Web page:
Don’t Go Back to Old Economic Development Ways

Cities have led the way in enacting equity-focused pandemic policies. It’s time to build on that momentum, starting with neighborhoods.

a black and white photo of people on a stairwell, so people are blurry. This image represents cities have led the way in enacting equity-focused pandemic policies.
Photo by Flickr user Luis Alvarez Marra, CC BY-NC-ND 2.0

The one-year mark of the COVID-19 pandemic prompted a collective moment of reflection on the many ways our lives have shifted over the past year. The bulk of these shifts—from the rise of social isolation to the loss of employmenteconomic security, and housing for far too many—range from dismal to devastating, and we will be recovering from their effects for years to come.   

But amid these hardships, a surprising bright spot has emerged in local policy. Cities across the nation have implemented equity-focused reforms that would have once been considered pipe dreams. According to the National League of Cities, 91 of the nation’s 100 largest cities repurposed public spaces to benefit residents and small businesses; 78 started or expanded utility assistance programs; 45 enacted eviction moratoriums and rental assistance; and 20 closed their streets to cars to prioritize pedestrians. Numerous local officials also took actions to reduce their jail populations, a belated recognition of long-needed reforms to improve conditions for those touched by the criminal justice system.

As vaccines provide a glimmer of hope for a return to “normalcy,” the question for local leaders now is not how to revert to the policy status quo of years prior, but rather how to build on this momentum to reshape our cities and regions for years to come. As Rachel M. Cohen wrote in The New York Times, “But will all this become a blip in history, or will it provide impetus for long-term change?”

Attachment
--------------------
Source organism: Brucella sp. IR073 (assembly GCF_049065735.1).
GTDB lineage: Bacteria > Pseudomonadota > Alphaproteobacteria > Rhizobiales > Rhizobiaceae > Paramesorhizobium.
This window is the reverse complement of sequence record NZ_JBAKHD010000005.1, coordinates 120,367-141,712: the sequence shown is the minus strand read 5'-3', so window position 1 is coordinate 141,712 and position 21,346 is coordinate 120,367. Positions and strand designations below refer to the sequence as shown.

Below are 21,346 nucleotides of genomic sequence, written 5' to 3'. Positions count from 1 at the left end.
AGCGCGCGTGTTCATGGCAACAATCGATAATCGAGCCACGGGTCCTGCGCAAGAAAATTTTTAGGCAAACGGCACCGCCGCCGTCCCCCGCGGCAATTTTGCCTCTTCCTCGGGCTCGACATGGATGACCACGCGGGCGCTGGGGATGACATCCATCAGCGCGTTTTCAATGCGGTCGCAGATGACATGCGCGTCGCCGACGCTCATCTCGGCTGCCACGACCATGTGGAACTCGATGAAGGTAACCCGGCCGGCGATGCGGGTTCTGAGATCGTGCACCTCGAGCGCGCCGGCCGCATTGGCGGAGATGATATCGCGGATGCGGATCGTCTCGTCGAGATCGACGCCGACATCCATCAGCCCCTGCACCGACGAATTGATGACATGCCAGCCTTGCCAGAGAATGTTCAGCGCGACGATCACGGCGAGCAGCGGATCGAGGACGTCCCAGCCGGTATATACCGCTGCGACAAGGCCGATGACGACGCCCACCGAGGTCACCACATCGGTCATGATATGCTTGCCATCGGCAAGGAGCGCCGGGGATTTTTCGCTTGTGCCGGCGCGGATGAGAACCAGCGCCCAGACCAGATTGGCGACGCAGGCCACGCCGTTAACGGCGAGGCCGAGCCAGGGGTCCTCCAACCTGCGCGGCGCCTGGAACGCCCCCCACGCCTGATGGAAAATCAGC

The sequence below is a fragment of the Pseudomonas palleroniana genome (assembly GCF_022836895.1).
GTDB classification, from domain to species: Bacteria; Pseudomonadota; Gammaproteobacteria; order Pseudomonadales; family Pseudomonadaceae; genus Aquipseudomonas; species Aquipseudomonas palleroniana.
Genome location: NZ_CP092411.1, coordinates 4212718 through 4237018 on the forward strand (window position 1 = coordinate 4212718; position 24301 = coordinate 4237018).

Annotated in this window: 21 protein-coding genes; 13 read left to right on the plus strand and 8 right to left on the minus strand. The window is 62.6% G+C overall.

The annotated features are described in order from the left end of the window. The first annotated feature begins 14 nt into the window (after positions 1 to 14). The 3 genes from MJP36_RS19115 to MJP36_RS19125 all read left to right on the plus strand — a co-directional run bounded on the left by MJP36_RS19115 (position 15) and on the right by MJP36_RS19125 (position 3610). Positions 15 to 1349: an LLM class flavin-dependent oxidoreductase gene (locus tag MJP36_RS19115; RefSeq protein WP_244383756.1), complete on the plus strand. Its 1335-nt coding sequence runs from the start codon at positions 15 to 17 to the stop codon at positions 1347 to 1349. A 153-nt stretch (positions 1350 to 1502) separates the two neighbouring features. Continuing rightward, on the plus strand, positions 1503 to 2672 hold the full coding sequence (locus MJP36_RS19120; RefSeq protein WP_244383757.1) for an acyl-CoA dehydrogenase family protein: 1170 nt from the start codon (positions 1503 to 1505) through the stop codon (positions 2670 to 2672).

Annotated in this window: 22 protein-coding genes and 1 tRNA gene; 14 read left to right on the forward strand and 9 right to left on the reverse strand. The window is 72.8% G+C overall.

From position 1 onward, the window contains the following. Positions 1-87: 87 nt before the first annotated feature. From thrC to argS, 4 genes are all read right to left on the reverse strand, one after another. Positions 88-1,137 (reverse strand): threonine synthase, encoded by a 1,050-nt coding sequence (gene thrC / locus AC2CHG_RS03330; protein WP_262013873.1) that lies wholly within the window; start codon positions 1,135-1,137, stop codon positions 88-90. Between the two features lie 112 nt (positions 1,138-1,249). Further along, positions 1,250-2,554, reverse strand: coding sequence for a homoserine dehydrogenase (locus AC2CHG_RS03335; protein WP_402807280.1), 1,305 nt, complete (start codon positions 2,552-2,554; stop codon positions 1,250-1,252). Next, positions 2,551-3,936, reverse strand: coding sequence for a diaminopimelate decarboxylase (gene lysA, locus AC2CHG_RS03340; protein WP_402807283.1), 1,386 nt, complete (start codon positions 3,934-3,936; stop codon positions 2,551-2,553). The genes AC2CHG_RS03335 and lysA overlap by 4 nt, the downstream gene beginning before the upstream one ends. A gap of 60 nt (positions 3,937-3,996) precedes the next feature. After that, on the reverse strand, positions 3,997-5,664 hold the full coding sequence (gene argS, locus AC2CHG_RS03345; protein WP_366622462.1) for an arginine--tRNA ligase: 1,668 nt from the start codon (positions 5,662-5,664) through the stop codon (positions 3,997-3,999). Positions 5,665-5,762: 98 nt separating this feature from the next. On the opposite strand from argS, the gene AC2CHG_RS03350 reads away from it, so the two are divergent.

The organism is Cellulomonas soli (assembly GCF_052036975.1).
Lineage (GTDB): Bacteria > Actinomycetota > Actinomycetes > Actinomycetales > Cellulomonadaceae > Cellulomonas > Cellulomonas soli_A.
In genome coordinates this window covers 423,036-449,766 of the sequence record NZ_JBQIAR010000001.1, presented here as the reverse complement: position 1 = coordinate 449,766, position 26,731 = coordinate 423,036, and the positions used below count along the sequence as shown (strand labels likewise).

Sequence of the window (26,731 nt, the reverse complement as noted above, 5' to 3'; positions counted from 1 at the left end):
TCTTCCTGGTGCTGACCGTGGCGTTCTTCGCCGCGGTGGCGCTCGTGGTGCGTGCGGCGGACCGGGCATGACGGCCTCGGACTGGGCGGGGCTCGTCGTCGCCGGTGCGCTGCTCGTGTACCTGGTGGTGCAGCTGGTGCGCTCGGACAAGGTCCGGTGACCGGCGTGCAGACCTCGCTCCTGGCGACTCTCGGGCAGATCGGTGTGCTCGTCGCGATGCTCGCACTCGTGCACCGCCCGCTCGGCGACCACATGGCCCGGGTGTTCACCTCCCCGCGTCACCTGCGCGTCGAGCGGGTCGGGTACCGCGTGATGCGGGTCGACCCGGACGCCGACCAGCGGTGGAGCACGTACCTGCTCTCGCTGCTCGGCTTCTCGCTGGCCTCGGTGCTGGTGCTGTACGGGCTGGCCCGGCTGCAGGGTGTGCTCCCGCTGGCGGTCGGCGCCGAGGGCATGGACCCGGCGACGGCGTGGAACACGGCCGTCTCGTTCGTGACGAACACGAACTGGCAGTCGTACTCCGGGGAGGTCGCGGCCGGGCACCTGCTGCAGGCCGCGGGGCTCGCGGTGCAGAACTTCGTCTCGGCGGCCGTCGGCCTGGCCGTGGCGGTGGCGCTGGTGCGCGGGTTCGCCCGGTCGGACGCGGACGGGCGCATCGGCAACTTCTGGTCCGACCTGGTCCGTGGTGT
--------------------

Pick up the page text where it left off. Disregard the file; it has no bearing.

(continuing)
To guide local leaders in co-creating equity-focused policies with lasting impact, the Brookings Institution and the Local Initiatives Support Corporation (LISC) codified an approach—community-rooted economic inclusion—that provides actionable policy and practice tools to build wealth and opportunity within underinvested city districts and neighborhoods while driving more equitable city and regional recovery and growth. Community-rooted economic inclusion stresses the importance of hyperlocal, equity-centered strategies to tackle disparities within cities that keep people of color and low-income people isolated from access to health, public and private resources, and opportunity. While cities have led the way in equitable recovery so far, true resilience will rest on their ability to foster equitable landscapes of neighborhood opportunity where all people—regardless of ZIP code, race, or income—can thrive.

The Time Is Now for Equity

Neighborhoods require bold, equity-focused solutions. Here’s why the pre-pandemic status quo won’t cut it, and how to get it right.

The consequences of neighborhood poverty have never been more dire than amid COVID-19, as people of color and low-income people are literally dying for living in racially and economically segregated neighborhoods. These disparities have been long in the making, and our economic and community development policies have proven ill-equipped to address them for three primary reasons:

  1. Traditional city and regional economic development is often agnostic to neighborhood inequities—or worse, exacerbates them. There is a smarter and more equitable way to think about place.

City and regional economic development policies have not typically been designed to achieve neighborhood-level outcomes, let alone alleviate structural inequities that occur at the neighborhood level. And when city and regional economic development polices do focus on underinvested neighborhoods, they are often triggered by government or philanthropic programs (e.g., Enterprise Zones, Promise Zones, and Opportunity Zones), or by private firms or anchor institutions looking for a development site. Research shows that these policies often fail to benefit existing residents or businesses, and can actually deepen place-based inequities through overpolicing or displacement.